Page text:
Cellular Automata Earthquakes

Complexity Science | Fall 2017

In this project, my team aimed to investigate the self-organized criticality (SOC) of earthquakes by replicating a paper that models earthquakes using a cellular-automata based model; using this model, we investigated whether the system exhibits common SOC properties: power-law distributions, pink noise, and fractal geometry. We found that it isn’t always easy to draw a clear line as to whether a system is self-organized critical; however, this model of earthquakes did display some features of SOC, even when energy wasn’t conserved within the system.

Building an Earthquake Model

One known properties of earthquakes in the physical world is that their occurrence follows a standard distribution; the frequency of occurrence of an earthquake decreases with the size of the earthquake, following a power-law distribution. Power-law distributions are also a property of SOC systems, and thus it follows that a potential explanation for this property of earthquakes is that they are an SOC system. However, at the time of the paper’s publishing, it was thought that energy conservation was required for a system to be SOC; we set out to show that it’s possible even when energy isn’t conserved.

Our model, based on the model in the paper, is a stick-and-slip model of earthquakes; a fault line is represented by a 2D grid of blocks. Each block is resting on a stationary plate and attached via springs to both its neighbors and a moving plate above. While this model isn’t how earthquakes function in the physical world, it exhibits properties similar to real earthquakes, and thus is useful for studying properties of earthquakes in the physical world.

In this model, initial forces are randomly distributed among the blocks, and each block has a threshold force; when the total force on a block from its neighbors exceeds the threshold force, the block slips, distributing the forces in it to its neighbors. Most of the time, only one block slips at a time, in a small earthquake; however, occasionally a single slipping block can cause a chain reaction, leading its neighbors to slip, and so on, constituting a much larger earthquake.

Cellular Automaton Implementation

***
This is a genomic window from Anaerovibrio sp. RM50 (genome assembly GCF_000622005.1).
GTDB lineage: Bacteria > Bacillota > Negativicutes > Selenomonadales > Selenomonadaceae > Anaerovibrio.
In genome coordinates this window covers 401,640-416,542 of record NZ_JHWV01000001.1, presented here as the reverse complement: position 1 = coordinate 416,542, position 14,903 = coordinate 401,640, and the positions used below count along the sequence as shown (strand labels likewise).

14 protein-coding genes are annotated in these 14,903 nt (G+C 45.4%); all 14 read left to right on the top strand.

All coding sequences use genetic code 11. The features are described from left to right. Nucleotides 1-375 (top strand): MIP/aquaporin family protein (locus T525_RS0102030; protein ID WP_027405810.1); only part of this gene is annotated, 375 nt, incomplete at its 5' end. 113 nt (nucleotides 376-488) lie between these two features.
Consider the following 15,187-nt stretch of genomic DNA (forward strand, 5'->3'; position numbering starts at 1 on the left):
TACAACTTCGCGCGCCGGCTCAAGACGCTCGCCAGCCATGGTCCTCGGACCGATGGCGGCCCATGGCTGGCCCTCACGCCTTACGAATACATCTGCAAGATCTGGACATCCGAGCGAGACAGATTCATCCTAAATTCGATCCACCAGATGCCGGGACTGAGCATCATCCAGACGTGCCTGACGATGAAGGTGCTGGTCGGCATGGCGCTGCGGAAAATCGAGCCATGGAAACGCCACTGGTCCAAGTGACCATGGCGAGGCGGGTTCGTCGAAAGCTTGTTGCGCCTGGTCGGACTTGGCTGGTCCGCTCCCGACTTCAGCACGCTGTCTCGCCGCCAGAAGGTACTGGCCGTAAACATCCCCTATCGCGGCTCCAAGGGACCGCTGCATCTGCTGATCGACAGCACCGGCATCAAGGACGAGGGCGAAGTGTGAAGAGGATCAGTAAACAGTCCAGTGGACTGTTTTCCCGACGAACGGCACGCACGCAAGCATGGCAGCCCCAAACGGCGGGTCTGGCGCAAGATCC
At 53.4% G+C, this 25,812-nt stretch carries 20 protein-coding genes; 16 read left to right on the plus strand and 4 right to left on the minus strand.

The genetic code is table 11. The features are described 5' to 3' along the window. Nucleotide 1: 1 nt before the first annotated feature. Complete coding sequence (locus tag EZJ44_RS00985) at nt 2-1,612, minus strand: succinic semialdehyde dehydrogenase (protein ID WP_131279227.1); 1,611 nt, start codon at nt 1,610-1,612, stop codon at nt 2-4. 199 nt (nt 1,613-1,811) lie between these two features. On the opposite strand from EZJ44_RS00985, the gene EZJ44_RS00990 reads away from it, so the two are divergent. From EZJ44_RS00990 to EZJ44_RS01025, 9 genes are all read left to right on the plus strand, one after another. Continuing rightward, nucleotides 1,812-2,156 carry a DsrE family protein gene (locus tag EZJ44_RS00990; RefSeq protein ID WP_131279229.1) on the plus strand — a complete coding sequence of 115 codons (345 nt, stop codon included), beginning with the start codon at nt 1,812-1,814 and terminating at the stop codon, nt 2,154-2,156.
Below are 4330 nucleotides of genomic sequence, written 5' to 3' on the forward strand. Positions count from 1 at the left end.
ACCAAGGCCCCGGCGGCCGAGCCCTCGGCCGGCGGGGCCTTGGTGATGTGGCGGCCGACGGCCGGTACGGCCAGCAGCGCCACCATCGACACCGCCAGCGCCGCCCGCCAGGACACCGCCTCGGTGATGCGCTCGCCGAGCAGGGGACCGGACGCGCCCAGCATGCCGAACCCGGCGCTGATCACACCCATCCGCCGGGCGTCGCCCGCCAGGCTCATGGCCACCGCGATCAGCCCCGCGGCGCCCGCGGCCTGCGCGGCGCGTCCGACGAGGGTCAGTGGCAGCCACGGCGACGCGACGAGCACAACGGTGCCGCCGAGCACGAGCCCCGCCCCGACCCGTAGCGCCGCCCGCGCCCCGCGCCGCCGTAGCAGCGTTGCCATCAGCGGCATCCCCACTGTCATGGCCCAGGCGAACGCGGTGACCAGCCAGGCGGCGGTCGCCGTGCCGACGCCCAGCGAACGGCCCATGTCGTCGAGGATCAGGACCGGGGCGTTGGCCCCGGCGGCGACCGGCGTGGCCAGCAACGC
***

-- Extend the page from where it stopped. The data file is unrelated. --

We implemented our model in Python using a basic cellular automaton framework. The grid of blocks is represented by a 2D matrix, where value of each element in the matrix is the total force on that particular block. Each timestep, the total force is computed on each block, and those blocks that exceed the threshold force are set to 0 with their forces redistributed to their neighbors.

Our program uses the ThinkComplexity library, utilizing Numpy for the matrix-based calculations. In our graphical representation of the system, white squares have zero net force acting on them, while red and blue blocks indicate positive and negative forces, respectively. As can be seen in our visualization, most of the time, only a few blocks slip in any given timestep; however, occasionally, larger earthquakes do occur when one block triggers a chain reaction.

As can be seen in the figure above, we were able to closely replicate some of the results of the original paper; a straight line on a log-log scale indicates that our system follows a power-law distribution, and our quantitative results were almost exactly the same as the results of the original paper.

Quake visualization

In addition to the replication of the original paper, one aspect of the project that I worked on was creating visualizations of the earthquake model. Using matplotlib, I created a 3D visualization of the earthquakes; although it doesn’t show much quantitative information, it gives a good comparison of the difference between high-force and low-force blocks.

Learn more

You can find the full writeup of our project and results, as well as all of our code, on our Github repo.